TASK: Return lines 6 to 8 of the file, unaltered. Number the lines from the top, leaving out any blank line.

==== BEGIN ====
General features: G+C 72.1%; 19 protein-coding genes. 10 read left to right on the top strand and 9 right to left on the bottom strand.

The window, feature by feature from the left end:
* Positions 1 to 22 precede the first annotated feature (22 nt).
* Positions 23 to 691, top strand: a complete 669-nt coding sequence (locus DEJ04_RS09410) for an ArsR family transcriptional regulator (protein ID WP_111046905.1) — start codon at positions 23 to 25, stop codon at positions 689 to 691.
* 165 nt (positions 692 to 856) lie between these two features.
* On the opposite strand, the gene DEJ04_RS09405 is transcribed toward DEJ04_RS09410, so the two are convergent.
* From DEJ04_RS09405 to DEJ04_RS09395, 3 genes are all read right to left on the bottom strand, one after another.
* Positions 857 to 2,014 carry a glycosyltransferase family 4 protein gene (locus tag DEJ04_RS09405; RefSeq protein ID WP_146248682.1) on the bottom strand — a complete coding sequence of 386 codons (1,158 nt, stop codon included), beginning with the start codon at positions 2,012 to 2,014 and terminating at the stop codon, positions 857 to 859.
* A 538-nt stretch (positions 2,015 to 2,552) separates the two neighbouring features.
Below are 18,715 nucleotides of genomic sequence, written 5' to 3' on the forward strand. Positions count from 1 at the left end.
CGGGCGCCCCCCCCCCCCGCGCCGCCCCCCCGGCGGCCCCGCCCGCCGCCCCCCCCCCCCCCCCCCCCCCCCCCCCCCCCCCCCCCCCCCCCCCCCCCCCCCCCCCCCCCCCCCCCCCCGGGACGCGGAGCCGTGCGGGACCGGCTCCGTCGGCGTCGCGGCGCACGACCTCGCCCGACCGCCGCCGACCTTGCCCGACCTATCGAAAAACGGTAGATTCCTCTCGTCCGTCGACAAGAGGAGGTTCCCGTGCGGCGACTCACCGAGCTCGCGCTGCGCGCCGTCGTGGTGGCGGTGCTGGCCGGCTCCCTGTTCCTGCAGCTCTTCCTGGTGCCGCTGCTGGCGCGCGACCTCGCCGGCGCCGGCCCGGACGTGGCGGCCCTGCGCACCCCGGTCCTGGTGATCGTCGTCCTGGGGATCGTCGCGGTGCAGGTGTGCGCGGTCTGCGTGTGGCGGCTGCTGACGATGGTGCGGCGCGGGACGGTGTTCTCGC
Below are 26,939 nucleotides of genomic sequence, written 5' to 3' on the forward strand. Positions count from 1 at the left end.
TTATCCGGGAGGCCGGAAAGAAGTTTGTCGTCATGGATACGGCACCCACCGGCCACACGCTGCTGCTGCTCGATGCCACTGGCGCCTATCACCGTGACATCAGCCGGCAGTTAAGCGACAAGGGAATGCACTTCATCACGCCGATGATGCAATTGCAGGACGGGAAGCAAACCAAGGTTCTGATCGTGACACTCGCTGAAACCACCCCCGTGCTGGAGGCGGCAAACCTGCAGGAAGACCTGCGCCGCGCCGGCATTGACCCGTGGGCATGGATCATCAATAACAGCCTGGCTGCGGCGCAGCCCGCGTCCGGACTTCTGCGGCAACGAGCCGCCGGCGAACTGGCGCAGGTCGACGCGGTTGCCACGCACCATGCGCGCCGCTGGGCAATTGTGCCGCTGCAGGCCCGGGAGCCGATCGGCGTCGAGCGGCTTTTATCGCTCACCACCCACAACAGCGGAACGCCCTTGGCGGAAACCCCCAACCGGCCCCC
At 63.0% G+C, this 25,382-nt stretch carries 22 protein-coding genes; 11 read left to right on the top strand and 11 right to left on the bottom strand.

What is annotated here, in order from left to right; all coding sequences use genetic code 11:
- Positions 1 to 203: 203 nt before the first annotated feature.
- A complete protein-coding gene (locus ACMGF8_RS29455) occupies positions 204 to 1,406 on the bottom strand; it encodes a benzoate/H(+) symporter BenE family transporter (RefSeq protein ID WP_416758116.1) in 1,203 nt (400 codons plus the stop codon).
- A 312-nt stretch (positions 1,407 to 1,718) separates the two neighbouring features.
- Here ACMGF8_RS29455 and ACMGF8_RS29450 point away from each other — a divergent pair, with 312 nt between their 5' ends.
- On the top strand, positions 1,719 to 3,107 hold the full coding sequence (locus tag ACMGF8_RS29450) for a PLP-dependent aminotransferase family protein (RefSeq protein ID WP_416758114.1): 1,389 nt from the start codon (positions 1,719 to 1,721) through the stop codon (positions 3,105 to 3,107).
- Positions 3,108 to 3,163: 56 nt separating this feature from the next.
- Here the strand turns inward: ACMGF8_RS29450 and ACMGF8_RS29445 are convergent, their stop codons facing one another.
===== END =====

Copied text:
* On the opposite strand, the gene DEJ04_RS09405 is transcribed toward DEJ04_RS09410, so the two are convergent.
* From DEJ04_RS09405 to DEJ04_RS09395, 3 genes are all read right to left on the bottom strand, one after another.
* Positions 857 to 2,014 carry a glycosyltransferase family 4 protein gene (locus tag DEJ04_RS09405; RefSeq protein ID WP_146248682.1) on the bottom strand — a complete coding sequence of 386 codons (1,158 nt, stop codon included), beginning with the start codon at positions 2,012 to 2,014 and terminating at the stop codon, positions 857 to 859.